K: It was surreal and a dream come true to be able to have unlimited access to an amazing studio and I made use of that as much as possible.

AC: Did using the studio change anything about your writing style or the way you were approaching your music?

K: The producer I worked with on the album is a writer and he’s very structured. He helped me learn how to focus and structure my own songs more

AC: What can people expect to hear on your album?

K: Aggression, emotion, honesty and personality.

AC: You have two singles out right now. Talk about them in terms of what they sound like and their subject matter.

K: “Temporary Insanity” is the Gorillaz single, that’s what everyone calls it, and that’s a song that I wrote about a situation that was going on in my house when I was younger that was making me feel like a crazy person that didn’t belong here. My second single is “Missile” and that song is just about a past relationship and feeling like I’ve been with the person for so long that I don’t even know who I am anymore, and when I’m by myself I know who I am but when I’m with them I’m lost.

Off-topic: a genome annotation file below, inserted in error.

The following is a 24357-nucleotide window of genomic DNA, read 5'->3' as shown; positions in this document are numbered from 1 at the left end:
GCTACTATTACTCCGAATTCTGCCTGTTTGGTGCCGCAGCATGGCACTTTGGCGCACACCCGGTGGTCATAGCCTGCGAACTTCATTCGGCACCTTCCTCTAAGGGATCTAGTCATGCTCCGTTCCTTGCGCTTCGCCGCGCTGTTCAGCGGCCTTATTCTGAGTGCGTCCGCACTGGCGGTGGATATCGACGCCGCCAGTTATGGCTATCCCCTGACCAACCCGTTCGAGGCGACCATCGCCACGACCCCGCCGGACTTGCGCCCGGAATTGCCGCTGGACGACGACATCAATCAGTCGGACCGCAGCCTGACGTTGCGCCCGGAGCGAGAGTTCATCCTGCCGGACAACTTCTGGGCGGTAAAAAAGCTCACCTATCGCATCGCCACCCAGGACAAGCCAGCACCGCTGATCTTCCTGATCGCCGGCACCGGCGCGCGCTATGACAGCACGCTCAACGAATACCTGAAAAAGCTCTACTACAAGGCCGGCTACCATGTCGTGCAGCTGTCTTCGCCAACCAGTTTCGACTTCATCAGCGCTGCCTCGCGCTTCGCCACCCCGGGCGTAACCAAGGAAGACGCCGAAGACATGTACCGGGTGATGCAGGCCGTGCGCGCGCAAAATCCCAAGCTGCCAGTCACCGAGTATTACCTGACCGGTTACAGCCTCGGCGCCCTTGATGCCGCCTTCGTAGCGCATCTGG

AC: What has touring been like for you?

K: It’s been going fast and it’s been a little scary for me going from a studio and having never seen the country or any other states before and all of a sudden getting thrown into an RV, flown here, flown there, and all these different sceneries in a matter of hours, it’s overwhelming. But I’m very excited and very humbled by the experience because its definitely been my dream.

AC: Your music mixes and matches different genres. Talk about those and how you think that this blend is going to speak to fans.